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Levy Library Blog

Article in the Spotlight: January 2021

by Angelyn Thornton on 2021-01-27T09:30:00-05:00 | Comments

Article in the Spotlight

 

Each month Levy Library showcases the achievements of Mount Sinai faculty and researchers by highlighting an article and its altmetrics. Altmetrics are alternative measures of impact that capture non-traditional data like abstract views, article downloads, and social media activity. Our altmetrics data is provided by the  PlumX platform

This month we highlight Functional SARS-CoV-2-Specific Immune Memory Persists after Mild COVID-19. This article was written in part by Julie Anne Eggenberger, Ph.D. student.

 

 

CITATION

Cell, ISSN: 0092-8674, Vol: 184, Issue: 1, Page: 169-183.e17

 

HIGHLIGHTS

  • Longitudinal analysis of multifaceted immune memory following mild COVID-19
  • Antibodies capable of neutralizing virus persist for at least 3 months in most subjects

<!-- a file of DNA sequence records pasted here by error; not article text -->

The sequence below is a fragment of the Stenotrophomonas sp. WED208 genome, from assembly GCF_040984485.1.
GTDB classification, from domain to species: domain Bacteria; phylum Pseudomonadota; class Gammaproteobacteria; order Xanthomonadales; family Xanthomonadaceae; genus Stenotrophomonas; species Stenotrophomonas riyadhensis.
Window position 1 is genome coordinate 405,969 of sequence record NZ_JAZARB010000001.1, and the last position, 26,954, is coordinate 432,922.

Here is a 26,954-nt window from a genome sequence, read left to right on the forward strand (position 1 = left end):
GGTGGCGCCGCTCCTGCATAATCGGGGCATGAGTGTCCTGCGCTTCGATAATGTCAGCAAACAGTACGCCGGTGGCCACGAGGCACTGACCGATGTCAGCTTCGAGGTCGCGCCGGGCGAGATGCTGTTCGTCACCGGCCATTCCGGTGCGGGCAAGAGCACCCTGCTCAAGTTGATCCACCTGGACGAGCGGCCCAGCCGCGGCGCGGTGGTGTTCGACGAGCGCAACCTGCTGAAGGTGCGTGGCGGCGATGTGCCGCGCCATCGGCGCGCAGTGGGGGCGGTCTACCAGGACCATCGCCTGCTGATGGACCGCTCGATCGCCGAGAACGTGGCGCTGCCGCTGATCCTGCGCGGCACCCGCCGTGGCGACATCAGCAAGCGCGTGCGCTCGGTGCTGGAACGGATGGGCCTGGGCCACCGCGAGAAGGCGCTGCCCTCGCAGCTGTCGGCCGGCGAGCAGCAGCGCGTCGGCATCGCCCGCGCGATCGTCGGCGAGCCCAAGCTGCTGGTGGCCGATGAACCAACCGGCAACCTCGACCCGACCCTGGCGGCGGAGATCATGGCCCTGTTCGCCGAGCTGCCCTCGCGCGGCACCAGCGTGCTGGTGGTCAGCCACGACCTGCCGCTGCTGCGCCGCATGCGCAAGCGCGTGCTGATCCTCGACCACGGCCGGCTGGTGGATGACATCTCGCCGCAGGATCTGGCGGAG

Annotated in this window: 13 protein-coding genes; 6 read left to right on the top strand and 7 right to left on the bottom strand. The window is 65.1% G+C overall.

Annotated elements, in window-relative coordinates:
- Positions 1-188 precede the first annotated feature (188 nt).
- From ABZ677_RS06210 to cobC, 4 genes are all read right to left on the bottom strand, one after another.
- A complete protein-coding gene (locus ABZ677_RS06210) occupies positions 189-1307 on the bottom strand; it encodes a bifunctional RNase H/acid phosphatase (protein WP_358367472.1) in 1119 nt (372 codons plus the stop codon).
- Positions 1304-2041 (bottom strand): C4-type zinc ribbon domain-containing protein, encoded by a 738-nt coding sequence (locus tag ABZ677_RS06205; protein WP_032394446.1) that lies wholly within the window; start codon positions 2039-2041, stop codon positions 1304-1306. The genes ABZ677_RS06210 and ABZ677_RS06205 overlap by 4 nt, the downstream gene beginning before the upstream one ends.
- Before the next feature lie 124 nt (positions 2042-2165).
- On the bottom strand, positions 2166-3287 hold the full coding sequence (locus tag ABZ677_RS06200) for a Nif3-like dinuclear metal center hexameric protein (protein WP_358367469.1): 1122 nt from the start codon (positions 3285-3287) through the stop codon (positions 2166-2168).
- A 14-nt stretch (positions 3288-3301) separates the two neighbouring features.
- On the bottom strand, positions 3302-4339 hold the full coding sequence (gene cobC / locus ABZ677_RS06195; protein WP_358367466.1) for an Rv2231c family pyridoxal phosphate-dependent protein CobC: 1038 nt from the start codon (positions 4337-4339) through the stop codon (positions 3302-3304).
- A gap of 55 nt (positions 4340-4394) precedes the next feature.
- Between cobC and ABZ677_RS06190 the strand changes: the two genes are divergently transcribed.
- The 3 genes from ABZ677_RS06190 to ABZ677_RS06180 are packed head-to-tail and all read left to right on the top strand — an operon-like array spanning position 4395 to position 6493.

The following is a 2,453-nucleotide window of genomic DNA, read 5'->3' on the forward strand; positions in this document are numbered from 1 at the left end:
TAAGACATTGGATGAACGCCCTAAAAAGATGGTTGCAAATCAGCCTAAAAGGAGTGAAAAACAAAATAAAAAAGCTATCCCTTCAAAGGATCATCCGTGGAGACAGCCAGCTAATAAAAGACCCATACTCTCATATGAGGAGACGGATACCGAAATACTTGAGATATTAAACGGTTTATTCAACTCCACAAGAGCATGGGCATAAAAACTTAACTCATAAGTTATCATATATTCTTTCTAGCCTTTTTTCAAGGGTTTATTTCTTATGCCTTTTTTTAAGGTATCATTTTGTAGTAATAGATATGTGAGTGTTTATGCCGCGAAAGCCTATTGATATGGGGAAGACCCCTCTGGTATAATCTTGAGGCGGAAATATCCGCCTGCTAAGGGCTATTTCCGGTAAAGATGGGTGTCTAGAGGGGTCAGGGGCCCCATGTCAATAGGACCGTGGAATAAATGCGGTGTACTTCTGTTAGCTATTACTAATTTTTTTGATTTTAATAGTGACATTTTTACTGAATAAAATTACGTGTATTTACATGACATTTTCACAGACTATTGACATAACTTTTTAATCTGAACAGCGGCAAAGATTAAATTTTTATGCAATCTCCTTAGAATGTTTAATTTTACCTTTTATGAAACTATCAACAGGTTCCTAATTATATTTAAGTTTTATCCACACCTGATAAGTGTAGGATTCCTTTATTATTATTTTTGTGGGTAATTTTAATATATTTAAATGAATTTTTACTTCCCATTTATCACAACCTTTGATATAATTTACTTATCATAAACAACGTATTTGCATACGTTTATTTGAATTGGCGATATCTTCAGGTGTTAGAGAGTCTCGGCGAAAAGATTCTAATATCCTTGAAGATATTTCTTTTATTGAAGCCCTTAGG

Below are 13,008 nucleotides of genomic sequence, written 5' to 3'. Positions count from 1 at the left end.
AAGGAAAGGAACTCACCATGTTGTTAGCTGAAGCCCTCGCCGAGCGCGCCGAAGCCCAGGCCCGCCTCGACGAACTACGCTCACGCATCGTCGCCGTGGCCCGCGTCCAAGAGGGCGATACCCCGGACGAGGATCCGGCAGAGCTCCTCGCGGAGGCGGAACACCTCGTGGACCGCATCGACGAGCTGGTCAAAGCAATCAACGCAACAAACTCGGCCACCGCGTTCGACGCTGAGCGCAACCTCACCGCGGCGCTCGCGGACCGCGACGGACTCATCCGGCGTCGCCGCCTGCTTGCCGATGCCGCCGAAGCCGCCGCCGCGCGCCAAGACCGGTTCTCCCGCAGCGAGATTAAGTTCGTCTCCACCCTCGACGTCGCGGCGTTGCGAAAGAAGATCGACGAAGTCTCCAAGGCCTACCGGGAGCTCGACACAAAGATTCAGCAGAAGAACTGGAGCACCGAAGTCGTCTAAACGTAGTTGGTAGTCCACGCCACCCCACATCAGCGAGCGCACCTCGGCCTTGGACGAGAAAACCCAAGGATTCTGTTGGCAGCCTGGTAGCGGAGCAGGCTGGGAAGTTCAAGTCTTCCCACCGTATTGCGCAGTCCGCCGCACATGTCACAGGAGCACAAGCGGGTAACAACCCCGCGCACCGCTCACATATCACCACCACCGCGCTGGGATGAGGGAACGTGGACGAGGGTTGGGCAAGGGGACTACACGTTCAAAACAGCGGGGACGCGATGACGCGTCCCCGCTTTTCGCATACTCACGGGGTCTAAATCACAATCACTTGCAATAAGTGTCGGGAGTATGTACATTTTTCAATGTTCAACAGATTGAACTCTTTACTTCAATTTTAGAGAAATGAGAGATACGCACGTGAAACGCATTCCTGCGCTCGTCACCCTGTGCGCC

• Virus-specific memory B and T cells display hallmarks of anti-viral immunity
  • MBCs increase in number and express antibodies capable of neutralizing SARS-CoV-2

 

SUMMARY

The severe acute respiratory syndrome coronavirus 2 (SARS-CoV-2) virus is causing a global pandemic, and cases continue to rise. Most infected individuals experience mildly symptomatic coronavirus disease 2019 (COVID-19), but it is unknown whether this can induce persistent immune memory that could contribute to immunity. We performed a longitudinal assessment of individuals recovered from mild COVID-19 to determine whether they develop and sustain multifaceted SARS-CoV-2-specific immunological memory. Recovered individuals developed SARS-CoV-2-specific immunoglobulin (IgG) antibodies, neutralizing plasma, and memory B and memory T cells that persisted for at least 3 months. Our data further reveal that SARS-CoV-2-specific IgG memory B cells increased over time. Additionally, SARS-CoV-2-specific memory lymphocytes exhibited characteristics associated with potent antiviral function: memory T cells secreted cytokines and expanded upon antigen re-encounter, whereas memory B cells expressed receptors capable of neutralizing virus when expressed as monoclonal antibodies. Therefore, mild COVID-19 elicits memory lymphocytes that persist and display functional hallmarks of antiviral immunity.

 

Graphical abstract

 

View this article's profile on Plum


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